As foreigners ask where aid money went, Haitians turn inward, demanding answers from their own government.
PORT-AU-PRINCE — For all the talk about a Haitian people who have grown impatient with the slow pace of a largely foreign-led reconstruction effort, what Haitians are clamoring for most is accountability from their own government for promises that remain unfulfilled two years after the earthquake.
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Many Haitians thought they had found the man who could help the country break out of a cycle of failure and finger-pointing, former pop star Michel Martelly, when he was a candidate vying for the presidency early last year.
After Haiti’s electoral council announced that Martelly had not made it to the second round of voting, tens of thousands of Haitians took to the streets of Haiti’s capital city, burning tires and parked cars and shutting down Port-au-Prince.
When Martelly was reinstated and won the runoff last March, Haitians around the country celebrated that the country could finally move past months of election controversy and focus on rebuilding itself. Supporters were confident their new president would jump-start a lagging reconstruction process following the Jan. 12, 2010 earthquake that caused an estimated $7.8 billion in damages and economic losses — equivalent to two-thirds of the country’s pre-quake GDP. Martelly’s mantra, and his promise, became “change.”
On the second anniversary of the quake, most Haitians say that few of these promises of change have been fulfilled. Over half a million people remain displaced in tents and makeshift shacks. Many of the 300,000 buildings that collapsed in the quake remain in ruins, and rampant unemployment prevents families from lifting themselves out of poverty.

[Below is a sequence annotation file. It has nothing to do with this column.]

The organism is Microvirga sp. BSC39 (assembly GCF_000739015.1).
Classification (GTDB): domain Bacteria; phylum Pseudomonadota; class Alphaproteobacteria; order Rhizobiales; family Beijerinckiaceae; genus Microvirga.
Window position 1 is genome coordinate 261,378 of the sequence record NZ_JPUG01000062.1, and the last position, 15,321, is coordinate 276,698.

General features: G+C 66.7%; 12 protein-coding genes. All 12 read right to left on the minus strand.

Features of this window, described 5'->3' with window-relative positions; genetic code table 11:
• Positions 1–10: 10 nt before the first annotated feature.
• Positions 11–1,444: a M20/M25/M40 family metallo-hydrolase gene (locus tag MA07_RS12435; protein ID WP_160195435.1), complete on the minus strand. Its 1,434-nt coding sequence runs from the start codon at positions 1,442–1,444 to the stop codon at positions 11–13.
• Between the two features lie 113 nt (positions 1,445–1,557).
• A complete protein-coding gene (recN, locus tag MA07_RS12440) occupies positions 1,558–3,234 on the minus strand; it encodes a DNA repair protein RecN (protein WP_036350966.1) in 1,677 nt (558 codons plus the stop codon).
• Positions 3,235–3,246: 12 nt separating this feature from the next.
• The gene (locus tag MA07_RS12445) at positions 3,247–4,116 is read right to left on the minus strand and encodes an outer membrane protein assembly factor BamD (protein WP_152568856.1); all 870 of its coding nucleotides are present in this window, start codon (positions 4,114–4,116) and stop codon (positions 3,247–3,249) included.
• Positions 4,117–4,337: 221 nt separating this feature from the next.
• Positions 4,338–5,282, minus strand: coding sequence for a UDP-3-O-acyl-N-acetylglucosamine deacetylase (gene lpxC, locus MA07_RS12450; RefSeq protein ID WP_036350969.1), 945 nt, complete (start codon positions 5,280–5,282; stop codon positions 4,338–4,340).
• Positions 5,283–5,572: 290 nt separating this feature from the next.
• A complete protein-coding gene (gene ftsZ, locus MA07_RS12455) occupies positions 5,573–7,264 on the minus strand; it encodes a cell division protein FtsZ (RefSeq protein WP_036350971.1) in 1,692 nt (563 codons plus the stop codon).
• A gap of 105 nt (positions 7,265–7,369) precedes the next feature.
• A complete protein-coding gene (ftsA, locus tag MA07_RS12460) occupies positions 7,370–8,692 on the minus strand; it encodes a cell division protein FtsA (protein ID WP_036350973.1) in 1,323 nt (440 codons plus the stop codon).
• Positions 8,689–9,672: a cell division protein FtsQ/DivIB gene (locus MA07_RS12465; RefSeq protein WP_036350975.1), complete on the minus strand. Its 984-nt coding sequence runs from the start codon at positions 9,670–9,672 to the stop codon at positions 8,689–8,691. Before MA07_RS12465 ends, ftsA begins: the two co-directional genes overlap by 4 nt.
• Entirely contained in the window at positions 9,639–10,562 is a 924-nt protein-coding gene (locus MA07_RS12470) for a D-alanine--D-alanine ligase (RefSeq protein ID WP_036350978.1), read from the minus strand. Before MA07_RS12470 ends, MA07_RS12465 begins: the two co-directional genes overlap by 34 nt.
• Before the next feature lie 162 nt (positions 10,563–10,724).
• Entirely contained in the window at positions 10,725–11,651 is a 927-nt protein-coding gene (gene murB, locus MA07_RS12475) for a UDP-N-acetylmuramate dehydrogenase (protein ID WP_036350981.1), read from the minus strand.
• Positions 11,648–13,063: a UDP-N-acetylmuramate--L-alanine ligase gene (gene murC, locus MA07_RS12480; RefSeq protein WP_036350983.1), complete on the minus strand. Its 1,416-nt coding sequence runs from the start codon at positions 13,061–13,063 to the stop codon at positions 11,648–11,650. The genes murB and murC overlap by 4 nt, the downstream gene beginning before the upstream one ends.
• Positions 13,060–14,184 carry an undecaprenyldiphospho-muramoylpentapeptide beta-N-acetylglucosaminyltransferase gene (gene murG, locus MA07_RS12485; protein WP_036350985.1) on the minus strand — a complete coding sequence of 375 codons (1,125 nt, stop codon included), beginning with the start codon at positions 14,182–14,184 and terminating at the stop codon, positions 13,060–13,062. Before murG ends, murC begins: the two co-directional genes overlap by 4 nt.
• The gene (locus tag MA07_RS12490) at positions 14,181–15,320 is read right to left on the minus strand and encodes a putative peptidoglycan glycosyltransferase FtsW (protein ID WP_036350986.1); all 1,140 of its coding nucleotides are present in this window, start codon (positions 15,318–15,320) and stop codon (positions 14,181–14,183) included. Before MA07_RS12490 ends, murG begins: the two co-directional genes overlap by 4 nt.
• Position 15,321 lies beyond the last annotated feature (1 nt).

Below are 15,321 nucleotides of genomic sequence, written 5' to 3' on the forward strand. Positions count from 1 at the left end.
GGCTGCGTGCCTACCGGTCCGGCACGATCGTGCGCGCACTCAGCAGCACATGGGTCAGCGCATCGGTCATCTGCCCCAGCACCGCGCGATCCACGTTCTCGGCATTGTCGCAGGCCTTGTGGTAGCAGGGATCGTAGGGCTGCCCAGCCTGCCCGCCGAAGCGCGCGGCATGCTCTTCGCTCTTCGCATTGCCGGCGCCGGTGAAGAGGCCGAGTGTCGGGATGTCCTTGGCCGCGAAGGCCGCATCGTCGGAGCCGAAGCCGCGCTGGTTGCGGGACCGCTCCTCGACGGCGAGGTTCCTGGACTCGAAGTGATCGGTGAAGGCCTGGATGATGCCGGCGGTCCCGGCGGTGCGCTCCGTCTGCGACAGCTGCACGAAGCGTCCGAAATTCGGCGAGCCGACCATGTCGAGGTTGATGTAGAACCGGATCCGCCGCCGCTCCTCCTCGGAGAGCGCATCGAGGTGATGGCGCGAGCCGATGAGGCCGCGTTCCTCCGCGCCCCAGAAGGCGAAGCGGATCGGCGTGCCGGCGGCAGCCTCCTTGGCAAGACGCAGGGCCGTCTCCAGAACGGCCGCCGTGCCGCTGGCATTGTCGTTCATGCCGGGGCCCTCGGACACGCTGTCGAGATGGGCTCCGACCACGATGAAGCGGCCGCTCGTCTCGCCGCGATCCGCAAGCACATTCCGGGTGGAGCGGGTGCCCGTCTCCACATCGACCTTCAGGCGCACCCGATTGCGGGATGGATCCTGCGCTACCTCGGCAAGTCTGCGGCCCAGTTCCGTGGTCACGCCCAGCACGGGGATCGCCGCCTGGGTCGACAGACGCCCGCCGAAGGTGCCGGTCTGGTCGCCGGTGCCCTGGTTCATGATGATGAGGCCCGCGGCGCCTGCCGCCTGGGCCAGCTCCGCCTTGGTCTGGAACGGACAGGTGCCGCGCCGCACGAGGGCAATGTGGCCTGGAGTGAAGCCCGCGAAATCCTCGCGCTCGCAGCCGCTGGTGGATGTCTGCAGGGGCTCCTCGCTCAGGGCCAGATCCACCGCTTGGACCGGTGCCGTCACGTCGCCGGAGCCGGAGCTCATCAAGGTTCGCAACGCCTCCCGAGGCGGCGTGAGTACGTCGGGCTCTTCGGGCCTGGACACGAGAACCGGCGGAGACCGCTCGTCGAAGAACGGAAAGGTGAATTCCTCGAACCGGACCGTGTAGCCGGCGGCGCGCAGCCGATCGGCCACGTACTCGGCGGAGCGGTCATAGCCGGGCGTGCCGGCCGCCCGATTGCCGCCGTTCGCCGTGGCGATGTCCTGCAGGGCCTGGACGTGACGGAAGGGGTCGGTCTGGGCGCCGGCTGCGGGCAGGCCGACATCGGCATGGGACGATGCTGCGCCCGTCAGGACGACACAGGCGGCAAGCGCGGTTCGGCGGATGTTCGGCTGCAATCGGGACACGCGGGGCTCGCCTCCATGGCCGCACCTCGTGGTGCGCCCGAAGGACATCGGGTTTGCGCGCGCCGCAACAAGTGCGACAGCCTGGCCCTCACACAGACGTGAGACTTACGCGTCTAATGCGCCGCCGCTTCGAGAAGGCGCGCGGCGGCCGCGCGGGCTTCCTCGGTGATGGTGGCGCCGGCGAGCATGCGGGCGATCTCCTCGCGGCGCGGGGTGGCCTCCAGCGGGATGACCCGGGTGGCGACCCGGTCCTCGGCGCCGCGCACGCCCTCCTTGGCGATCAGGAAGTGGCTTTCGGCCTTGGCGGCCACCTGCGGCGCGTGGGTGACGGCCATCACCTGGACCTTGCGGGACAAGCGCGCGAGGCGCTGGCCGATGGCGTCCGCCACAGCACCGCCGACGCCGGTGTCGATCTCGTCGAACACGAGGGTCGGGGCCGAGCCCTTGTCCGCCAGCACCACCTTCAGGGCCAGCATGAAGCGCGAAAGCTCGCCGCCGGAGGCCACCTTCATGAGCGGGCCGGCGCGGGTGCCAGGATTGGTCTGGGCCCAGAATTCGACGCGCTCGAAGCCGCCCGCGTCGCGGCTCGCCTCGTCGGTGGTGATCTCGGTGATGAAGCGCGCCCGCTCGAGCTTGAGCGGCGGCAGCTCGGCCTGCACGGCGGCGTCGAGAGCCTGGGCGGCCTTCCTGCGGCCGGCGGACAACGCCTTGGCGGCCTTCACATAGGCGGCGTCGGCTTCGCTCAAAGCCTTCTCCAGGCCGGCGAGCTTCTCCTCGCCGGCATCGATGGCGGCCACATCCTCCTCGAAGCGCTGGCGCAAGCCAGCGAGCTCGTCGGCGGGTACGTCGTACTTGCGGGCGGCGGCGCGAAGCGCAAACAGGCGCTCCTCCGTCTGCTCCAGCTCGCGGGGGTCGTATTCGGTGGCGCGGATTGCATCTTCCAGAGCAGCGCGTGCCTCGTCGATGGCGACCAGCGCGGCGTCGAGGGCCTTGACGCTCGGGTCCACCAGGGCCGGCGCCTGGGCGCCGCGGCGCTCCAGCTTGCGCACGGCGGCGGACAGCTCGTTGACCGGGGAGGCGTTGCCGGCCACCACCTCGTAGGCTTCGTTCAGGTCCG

The Martelly administration blames a stubborn parliament dominated by an opposition party still sore after seeing their presidential candidate lose last year. The parliament says Martelly has largely refused to even meet with legislators much less cooperate to compromise on issues critical to the reconstruction. Both parties say they have no means by which to oversee the NGOs that are implementing the majority of the billions of dollars in aid money — and the NGOs say that engaging more directly with an inefficient and bureaucratic Haitian government would cause the reconstruction process to slow down even further.
As the foreign press questions how $2.4 billion in disbursed public aid and approximately $3 billion more in private donations has failed to achieve lasting impact two years after the catastrophe, most Haitians are looking inward, demanding accountability from their recently elected government that promised so much but has delivered so little.